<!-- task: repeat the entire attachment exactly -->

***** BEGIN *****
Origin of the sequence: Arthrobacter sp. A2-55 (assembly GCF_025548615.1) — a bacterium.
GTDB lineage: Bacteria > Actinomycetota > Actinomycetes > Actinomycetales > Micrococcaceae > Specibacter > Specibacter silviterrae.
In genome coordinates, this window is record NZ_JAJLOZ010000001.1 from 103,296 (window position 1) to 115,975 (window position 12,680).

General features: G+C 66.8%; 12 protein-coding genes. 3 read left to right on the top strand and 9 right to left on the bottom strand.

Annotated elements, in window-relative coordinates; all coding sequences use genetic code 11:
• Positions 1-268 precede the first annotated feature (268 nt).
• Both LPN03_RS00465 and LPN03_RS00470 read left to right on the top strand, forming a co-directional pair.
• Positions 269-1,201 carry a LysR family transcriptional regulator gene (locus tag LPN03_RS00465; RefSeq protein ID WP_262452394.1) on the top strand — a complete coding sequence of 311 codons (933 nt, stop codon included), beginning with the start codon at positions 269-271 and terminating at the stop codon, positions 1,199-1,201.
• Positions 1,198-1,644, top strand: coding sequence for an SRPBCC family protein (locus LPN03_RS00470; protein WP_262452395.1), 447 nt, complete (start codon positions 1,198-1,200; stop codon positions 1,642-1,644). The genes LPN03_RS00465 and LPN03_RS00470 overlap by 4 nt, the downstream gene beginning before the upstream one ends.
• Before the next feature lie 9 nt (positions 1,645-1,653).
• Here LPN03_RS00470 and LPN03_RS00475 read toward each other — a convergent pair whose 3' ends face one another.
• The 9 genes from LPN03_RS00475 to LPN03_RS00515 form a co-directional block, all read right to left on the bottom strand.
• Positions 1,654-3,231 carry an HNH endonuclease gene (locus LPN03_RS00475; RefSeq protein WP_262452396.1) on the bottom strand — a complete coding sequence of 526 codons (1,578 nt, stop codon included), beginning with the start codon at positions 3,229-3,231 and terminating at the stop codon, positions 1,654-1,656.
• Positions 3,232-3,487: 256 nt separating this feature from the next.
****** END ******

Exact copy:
Origin of the sequence: Arthrobacter sp. A2-55 (assembly GCF_025548615.1) — a bacterium.
GTDB lineage: Bacteria > Actinomycetota > Actinomycetes > Actinomycetales > Micrococcaceae > Specibacter > Specibacter silviterrae.
In genome coordinates, this window is record NZ_JAJLOZ010000001.1 from 103,296 (window position 1) to 115,975 (window position 12,680).

General features: G+C 66.8%; 12 protein-coding genes. 3 read left to right on the top strand and 9 right to left on the bottom strand.

Annotated elements, in window-relative coordinates; all coding sequences use genetic code 11:
• Positions 1-268 precede the first annotated feature (268 nt).
• Both LPN03_RS00465 and LPN03_RS00470 read left to right on the top strand, forming a co-directional pair.
• Positions 269-1,201 carry a LysR family transcriptional regulator gene (locus tag LPN03_RS00465; RefSeq protein ID WP_262452394.1) on the top strand — a complete coding sequence of 311 codons (933 nt, stop codon included), beginning with the start codon at positions 269-271 and terminating at the stop codon, positions 1,199-1,201.
• Positions 1,198-1,644, top strand: coding sequence for an SRPBCC family protein (locus LPN03_RS00470; protein WP_262452395.1), 447 nt, complete (start codon positions 1,198-1,200; stop codon positions 1,642-1,644). The genes LPN03_RS00465 and LPN03_RS00470 overlap by 4 nt, the downstream gene beginning before the upstream one ends.
• Before the next feature lie 9 nt (positions 1,645-1,653).
• Here LPN03_RS00470 and LPN03_RS00475 read toward each other — a convergent pair whose 3' ends face one another.
• The 9 genes from LPN03_RS00475 to LPN03_RS00515 form a co-directional block, all read right to left on the bottom strand.
• Positions 1,654-3,231 carry an HNH endonuclease gene (locus LPN03_RS00475; RefSeq protein WP_262452396.1) on the bottom strand — a complete coding sequence of 526 codons (1,578 nt, stop codon included), beginning with the start codon at positions 3,229-3,231 and terminating at the stop codon, positions 1,654-1,656.
• Positions 3,232-3,487: 256 nt separating this feature from the next.